This topic contains 8 replies, has 4 voices, and was last updated by Flarebrush 5 days ago.
- Subscribe Favorite
September 13, 2018 1:12am #2827
Like the title says, does anybody have any tips for controlling a tablet? Would using a beat game like OSU work? Is there a good way to learn better hand eye coordination?September 13, 2018 3:43am #2829
I always recommend using your tablet pen as your regular mouse for random browsing. Point and click games would work just as well! I even played first person shooter games with my drawing tablet in the past.
The most important part is to allow yourself time to get used to it. It can take a few weeks to a few months before your brain adjusts and it starts to feel natural. Just don't stop using it, and you'll see improvement relatively quickly.September 13, 2018 6:58am #2834
Allow yourself time to get used to it! Get busy, make messes - the more you play the quicker you'll get it.
The best possible advice I can give you for getting through the tablet-monitor drawing disconnect is to carefully position your tablet to be parallel with your monitor, do not have it off to the side or at an angle. Make sure it is directly in front of your monitor and straight, this will help your hand do what your eye is telling it to without the cursor going all wonky.
Also, If you're drawing and you reach a point where you would usually rotate your sketchbook to get a better stroke, instead of turning the tablet, look for an option in your software to rotate the canvas.
Cheers!September 13, 2018 3:07pm #2839
Sanne, do you have any point and click games to recommend? Also, the first person shooter games with a tablet sounds like a nightmare. What was it like? Ooh, I'll try random browsing. That might work.September 13, 2018 3:09pm #2840
Wolfypaints, does putting your tablet parallel to your monitor help you learn the tablet enough to put it flat on the table? I'm curious because I want to try and develop that. Also, rotating the canvas sounds like good advice. I should try that. Do you think games is a good way to develop hand-eye coordination?September 13, 2018 3:16pm #2843September 13, 2018 8:13pm #2848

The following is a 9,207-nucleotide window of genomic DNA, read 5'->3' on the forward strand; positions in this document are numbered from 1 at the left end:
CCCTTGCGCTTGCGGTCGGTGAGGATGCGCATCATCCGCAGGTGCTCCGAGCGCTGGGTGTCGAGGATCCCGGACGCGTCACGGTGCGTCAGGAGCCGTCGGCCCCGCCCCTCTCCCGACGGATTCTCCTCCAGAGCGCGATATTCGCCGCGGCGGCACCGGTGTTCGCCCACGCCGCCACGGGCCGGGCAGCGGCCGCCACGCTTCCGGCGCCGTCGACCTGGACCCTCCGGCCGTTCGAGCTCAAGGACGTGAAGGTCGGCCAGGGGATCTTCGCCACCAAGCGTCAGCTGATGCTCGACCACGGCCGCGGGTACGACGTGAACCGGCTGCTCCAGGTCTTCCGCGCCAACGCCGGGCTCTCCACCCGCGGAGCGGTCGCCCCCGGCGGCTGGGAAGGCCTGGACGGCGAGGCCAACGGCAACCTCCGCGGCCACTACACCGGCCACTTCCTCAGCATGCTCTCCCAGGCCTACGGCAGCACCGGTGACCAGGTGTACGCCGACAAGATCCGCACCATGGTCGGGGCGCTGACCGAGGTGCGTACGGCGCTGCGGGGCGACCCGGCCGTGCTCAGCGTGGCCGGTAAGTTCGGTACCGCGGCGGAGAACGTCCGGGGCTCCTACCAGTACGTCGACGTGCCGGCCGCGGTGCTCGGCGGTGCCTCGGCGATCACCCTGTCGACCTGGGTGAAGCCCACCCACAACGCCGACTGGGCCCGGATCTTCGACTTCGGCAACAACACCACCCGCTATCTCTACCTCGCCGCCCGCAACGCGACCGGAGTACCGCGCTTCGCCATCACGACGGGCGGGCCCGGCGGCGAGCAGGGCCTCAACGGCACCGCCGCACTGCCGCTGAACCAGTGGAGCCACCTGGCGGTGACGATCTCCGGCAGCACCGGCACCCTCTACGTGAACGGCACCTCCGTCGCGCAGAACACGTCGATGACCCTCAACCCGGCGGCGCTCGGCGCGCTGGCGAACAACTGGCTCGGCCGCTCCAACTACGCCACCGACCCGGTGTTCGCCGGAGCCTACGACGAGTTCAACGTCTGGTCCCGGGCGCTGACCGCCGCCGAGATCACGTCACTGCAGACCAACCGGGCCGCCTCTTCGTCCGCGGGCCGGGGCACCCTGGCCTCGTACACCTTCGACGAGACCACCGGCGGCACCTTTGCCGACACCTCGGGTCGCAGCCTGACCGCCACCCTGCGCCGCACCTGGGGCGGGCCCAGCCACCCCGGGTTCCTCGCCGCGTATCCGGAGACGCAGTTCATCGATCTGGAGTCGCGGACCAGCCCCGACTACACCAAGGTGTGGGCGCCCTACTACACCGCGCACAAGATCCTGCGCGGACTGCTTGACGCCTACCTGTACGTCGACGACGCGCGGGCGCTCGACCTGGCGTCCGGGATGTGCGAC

What I mean is, set it up like the image below where your tablet is flat on the table, parallel to the monitor. Don't turn or tilt the tablet to get stronger marks, turn your canvas instead. I use a very small keyboard so I can overlap it on the top (non active area) of the tablet. Lining your tablet up with your monitor should help you get the hang of the hand-eye disconnect.
As for your second question. Personally, I would stick to practicing by drawing, but ultimately you have to do what is fun for you, otherwise you might burn yourself out. I hear of artists and designers all the time who do away with having a mouse at their computer entirely and only use the pen. Whatever you decide to do to practice just make sure that it's FUN!September 13, 2018 9:41pm #2849
Using your tablet as your everyday mouse, as Sanne suggested is a great way to get accustomed to using a stylus and tablet. Using it to draw is even better as Wolfypants suggested. If you find drawing on a blank screen too daunting or frustrating, I'd like to suggest grabbing a scanned drawing or some line art (a pencil drawing of yours if you have one) and "inking" it. Otherwise doing some tracing over any digital line art should help you get a sense of how to move your hand to put lines where you want them.
Using a tablet is mostly a muscle-memory task, so after awhile using one becomes more sub-conscious, so just find a way that you enjoy to simply use it and you should find it gets easier with time.
One thing I want to add, if you are using a computer set-up with multiple monitors, if you are able, try restricting the stylus to a single screen. I'm only really familiar with Wacom tablets, but I -assume?- other brands will have a similar options to restrict the cursor to one screen. If the tablet is mapped to multiple screens it will make the stylus very sensitive, shooting the cursor about with small movements, since each monitor only gets a part of the tablet's surface (2 monitors means each gets mapped to half of the tablet and so on). Mapping it to one monitor means it should match up closer to the whole surface of the tablet, making a little less wild to use.